"When we were able to pull off the trade on Alex Smith, really for me that issue went away. We ended up getting a first overall quarterback. He just happened to have been taken (eight) years ago. We were able to trade for him with a second-round pick this year. Then with what we did in free agency we were able to address a lot of our needs and put ourselves in the position where we could take the best available player. We didn't have to draft somebody to come fill a hole here or there. We were able to take the guy John Dorsey thought would be the best for the Kansas City Chiefs in the long run.
"So, actually, it turned from being a little bit of a negative to very much of a positive because we were going to be able to get a player (in Fisher) who would help us not only this year but down the road. It wasn't a typical year like last year, where there was maybe an obvious pick, a consensus pick. But the guys did a great job and I think they ended up with the best available player."
The Trade That Made The Franchise from The Mothership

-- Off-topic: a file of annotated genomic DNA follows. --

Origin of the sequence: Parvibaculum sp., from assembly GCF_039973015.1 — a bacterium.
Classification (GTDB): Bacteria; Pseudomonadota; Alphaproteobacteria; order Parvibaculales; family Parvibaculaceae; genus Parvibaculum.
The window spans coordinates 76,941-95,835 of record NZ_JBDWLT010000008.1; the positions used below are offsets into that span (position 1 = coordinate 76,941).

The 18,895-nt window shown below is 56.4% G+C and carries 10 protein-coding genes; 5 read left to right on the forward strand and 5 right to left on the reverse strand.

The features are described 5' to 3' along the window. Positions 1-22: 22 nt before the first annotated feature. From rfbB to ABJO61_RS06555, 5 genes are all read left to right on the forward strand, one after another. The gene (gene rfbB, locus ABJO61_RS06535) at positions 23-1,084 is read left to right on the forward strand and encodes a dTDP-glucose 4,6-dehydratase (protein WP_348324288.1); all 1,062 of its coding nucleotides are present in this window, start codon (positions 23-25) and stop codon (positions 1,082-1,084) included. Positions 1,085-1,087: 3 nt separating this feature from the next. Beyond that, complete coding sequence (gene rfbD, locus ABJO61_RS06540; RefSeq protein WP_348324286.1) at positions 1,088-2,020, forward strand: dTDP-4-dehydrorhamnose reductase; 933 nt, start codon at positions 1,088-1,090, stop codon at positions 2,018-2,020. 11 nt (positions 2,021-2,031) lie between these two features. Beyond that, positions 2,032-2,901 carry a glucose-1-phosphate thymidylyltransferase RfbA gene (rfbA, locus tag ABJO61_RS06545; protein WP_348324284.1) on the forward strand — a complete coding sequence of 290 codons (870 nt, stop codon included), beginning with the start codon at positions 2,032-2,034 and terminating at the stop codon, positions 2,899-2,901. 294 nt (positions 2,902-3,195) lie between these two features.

Anybody who's taken the time to know anything about Chiefs founder Lamar Hunt knows that he was about as far from a meddling team owner as you can find today. Today's owners meddle - if that's the right word for someone who as owner has every right to do as he chooses - all the time in trades and player moves. Think Jerry Jones, who does hold the title of GM, of course, or Washington's Dan Snyder. Even Bud Adams, late of Houston, now of Tennessee, reportedly pushed for the drafting of Texas quarterback Vince Young from the University of Texas.
So, Lamar Hunt was different. But once, just once, Hunt became involved in a trade and following that one occasion, he quickly stepped back from that role, maybe because he believed he could never top it.
Will Branden Albert Stay With Kansas City Chiefs? from NFL.com
The Dolphins selected Boise St. cornerback Jamar Taylor with the No. 54 overall pick in the 2013 NFL Draft on Friday night. That means they didn't send the pick to the Kansas City Chiefs in exchange for Albert. Unless the Chiefs drastically lower their trade demands, it appears Albert will stay in Kansas City.